By Linda Laderman
In 2015, the right to use the bathroom that corresponds with a person's gender identity garnered national attention when a transgender Virginia high school student was refused the use of his school's male-designated restrooms.
The student, Gavin Grimm, sued the district's school board, in a case that will be heard by the U.S. Supreme Court this year.
But even before the high court agreed to take Gloucester County School Board v. G.G., America's transgender population was challenging the system that denied them access to a bathroom best matching their gender identity.
"Transgender people have been struggling for equal and fair access to bathrooms and locker rooms that match their gender identity for decades, but major steps towards equal rights, and with it, attention to the issue by the general public, did not come about until about four years ago," said Catherine Archibald, a professor at Detroit Mercy Law and the author of a soon to be published work in the Duke Journal of Gender Law & Policy.
The article, "Transgender Bathroom Rights," examines the current court battles that surround the issue and contends that the federal government's latest analysis of civil rights law is correct.
"The federal government recently interpreted federal law as requiring that transgender students be permitted to use bathrooms and locker rooms that correspond with their gender identity in schools receiving federal funding. In two separate lawsuits, 20 states have challenged the legitimacy of this interpretation," Archibald said.
Archibald, who has previously written on the topic, said while "new and exciting developments," in the area of transgender law encouraged her to write her most current article, she is keenly aware of the potential consequences of the existing challenges to the federal government's ruling.
"There is a powerful backlash against increasing transgender rights. In November of 2015, voters in Houston, Texas repealed a local anti-discrimination ordinance that forbade discrimination based on gender identity after vigorous campaigning warned that the law would allow male sexual predators to follow little girls into girls' bathrooms to assault them," Archibald said. "These scare tactics are untrue approximately 15 states and 200 cities across the country currently allow bathroom use according to gender identity, and crime rates inside bathrooms have not gone up as a result."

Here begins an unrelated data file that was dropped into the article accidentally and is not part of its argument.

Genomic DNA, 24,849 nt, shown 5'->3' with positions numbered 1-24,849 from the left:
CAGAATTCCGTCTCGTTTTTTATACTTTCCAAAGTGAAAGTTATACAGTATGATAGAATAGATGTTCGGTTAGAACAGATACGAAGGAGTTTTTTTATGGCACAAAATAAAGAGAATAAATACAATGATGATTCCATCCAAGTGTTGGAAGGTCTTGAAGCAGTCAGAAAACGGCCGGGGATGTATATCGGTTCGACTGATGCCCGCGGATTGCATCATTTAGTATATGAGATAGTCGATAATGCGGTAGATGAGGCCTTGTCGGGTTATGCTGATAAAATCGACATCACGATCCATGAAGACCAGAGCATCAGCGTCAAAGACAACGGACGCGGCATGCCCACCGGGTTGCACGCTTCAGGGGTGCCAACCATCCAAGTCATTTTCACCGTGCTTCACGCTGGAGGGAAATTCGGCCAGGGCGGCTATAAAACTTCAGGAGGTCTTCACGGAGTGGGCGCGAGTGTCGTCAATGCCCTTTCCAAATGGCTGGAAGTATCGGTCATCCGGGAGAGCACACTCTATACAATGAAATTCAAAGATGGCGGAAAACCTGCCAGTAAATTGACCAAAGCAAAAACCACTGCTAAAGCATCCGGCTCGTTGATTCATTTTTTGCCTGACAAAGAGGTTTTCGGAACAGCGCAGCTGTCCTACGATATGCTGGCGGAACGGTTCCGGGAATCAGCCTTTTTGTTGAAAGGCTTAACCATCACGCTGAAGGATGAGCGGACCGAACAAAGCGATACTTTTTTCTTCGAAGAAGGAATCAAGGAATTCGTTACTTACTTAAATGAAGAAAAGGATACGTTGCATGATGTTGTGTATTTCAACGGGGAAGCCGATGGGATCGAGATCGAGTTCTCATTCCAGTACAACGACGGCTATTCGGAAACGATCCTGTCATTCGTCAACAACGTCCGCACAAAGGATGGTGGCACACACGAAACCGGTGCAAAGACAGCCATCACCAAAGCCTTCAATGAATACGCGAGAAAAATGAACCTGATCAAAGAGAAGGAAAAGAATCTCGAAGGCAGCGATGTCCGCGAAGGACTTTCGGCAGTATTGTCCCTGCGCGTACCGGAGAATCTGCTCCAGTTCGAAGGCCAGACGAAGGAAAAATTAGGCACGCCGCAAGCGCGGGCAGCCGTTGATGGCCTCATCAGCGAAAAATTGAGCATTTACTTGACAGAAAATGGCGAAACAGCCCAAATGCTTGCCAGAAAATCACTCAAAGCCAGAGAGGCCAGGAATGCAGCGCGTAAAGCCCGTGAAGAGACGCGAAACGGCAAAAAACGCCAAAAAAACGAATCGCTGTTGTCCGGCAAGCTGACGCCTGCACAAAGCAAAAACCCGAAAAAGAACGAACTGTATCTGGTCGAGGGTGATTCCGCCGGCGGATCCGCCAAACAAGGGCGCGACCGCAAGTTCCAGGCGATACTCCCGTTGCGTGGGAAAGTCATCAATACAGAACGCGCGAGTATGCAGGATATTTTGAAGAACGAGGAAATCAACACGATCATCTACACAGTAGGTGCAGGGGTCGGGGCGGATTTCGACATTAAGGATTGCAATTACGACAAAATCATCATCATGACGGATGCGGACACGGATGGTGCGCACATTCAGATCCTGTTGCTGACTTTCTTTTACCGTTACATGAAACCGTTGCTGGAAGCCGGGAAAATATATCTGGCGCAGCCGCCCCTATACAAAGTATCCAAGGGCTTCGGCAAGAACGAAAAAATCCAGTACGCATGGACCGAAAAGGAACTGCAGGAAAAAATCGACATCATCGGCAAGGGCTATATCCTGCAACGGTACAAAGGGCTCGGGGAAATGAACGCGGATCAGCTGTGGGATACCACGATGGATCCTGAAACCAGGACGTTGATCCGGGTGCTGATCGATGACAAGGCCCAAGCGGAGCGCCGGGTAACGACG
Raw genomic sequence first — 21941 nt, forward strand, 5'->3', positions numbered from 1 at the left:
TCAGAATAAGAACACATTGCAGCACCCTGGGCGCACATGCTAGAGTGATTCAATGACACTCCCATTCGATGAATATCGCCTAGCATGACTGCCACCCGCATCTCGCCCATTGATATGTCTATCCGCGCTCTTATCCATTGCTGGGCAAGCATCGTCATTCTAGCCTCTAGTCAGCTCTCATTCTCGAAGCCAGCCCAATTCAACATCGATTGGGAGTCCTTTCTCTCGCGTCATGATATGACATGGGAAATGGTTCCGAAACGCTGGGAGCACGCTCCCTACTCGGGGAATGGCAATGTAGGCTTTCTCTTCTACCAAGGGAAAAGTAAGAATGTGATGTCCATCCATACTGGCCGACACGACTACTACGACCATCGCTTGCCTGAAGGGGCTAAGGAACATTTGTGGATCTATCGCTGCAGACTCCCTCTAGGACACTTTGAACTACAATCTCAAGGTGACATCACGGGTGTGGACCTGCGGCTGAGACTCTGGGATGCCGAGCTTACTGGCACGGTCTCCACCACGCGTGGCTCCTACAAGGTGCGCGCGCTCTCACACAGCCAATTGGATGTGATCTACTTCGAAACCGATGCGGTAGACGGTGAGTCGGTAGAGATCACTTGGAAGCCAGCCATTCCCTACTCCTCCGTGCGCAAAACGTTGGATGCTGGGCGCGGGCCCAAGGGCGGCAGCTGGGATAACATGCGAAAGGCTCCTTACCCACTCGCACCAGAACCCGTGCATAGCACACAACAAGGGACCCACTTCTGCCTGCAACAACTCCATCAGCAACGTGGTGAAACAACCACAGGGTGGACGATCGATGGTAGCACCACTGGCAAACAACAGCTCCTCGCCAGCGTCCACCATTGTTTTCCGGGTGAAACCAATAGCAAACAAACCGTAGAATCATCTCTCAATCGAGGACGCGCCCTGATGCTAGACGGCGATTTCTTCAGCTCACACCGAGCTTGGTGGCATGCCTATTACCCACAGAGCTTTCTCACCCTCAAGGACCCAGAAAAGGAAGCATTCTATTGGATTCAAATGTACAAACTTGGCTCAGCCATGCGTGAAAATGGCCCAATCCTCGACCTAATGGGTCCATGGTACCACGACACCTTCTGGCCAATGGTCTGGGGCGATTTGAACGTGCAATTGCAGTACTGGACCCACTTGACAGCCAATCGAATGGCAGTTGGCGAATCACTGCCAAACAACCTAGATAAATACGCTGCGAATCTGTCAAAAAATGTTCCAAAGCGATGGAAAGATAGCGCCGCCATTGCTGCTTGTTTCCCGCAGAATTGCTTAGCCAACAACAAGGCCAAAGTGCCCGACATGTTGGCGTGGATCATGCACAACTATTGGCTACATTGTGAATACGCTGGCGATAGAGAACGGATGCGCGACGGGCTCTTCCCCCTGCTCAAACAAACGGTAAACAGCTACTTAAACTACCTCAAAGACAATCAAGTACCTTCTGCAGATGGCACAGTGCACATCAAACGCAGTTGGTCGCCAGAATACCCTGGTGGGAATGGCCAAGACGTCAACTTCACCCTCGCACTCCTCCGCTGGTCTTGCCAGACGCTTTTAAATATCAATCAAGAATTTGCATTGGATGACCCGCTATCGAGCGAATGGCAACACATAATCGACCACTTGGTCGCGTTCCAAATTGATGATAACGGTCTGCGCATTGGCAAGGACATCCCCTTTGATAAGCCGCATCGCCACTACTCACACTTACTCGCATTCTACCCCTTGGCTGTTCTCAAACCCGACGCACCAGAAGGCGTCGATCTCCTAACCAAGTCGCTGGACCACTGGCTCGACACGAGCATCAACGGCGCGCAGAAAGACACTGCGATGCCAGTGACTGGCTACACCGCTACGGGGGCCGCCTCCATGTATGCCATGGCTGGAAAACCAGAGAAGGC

And a North Carolina law that limits a person to use the bathroom of his or her biological gender is having a ripple effect across the country, Archibald said.
"Last year, North Carolina introduced and passed a law, the North Carolina Public Facilities Privacy and Security Act, commonly known as 'HB2' (House Bill 2), requiring bathroom use according to biological sex, as stated on a person's birth certificate," Archibald said. "Despite North Carolina losing millions of dollars in lost business as a result of the law, several other states are currently considering following North Carolina's example."
According to Archibald, refusing bathroom access to transgender individuals is also contributing to a public health crisis that affects the nearly 1.5 million Americans who identify as transgender.
"In a recent survey of over 27,000 transgender adults in the United States, 59 percent of the transgender adults reported that they have avoided using a public bathroom in the past year because of fear of confrontation or problems," said Archibald. "This group has experienced and is still experiencing pervasive and tragic discrimination in our society. The attempted suicide rate among transgender people is nine times the attempted suicide rate of the general population. Fully 40 percent of transgender people have attempted suicide in their lifetime, compared with 4.6 percent of the general population."
As a mother of 5-year-old twin boys, Archibald melds her written views with her parenting approach, often letting her children see how attributing specific characteristics based on gender are not always accurate.
"As much as possible I try to avoid gender stereotyping with my children or with others. I try to provide a point of view that is accepting of all people," Archibald said. "When one of them came home upset because he was wearing pink and a classmate told him that boys shouldn't wear pink, I explained that while some people think that certain colors are only for girls, or only for boys, in our family, any person can like and wear whatever color they like, and it doesn't matter if they are a boy or a girl or something else."
Archibald maintains that if those who develop public policy acknowledge the permanent place the transgender population has in our culture they will better understand the threat discriminatory practices have perpetuated.
"Transgender people are a part of our community. They are here to stay. They are about 0.6 percent of our population, so about one out of every 170 people is transgender," Archibald said. "This is about recognizing a group in our community, it's not about an 'us versus them,' mentality. It's about listening to real struggles and creating a society that includes everyone. When we do this we make everyone better."
Published: Thu, Jan 19, 2017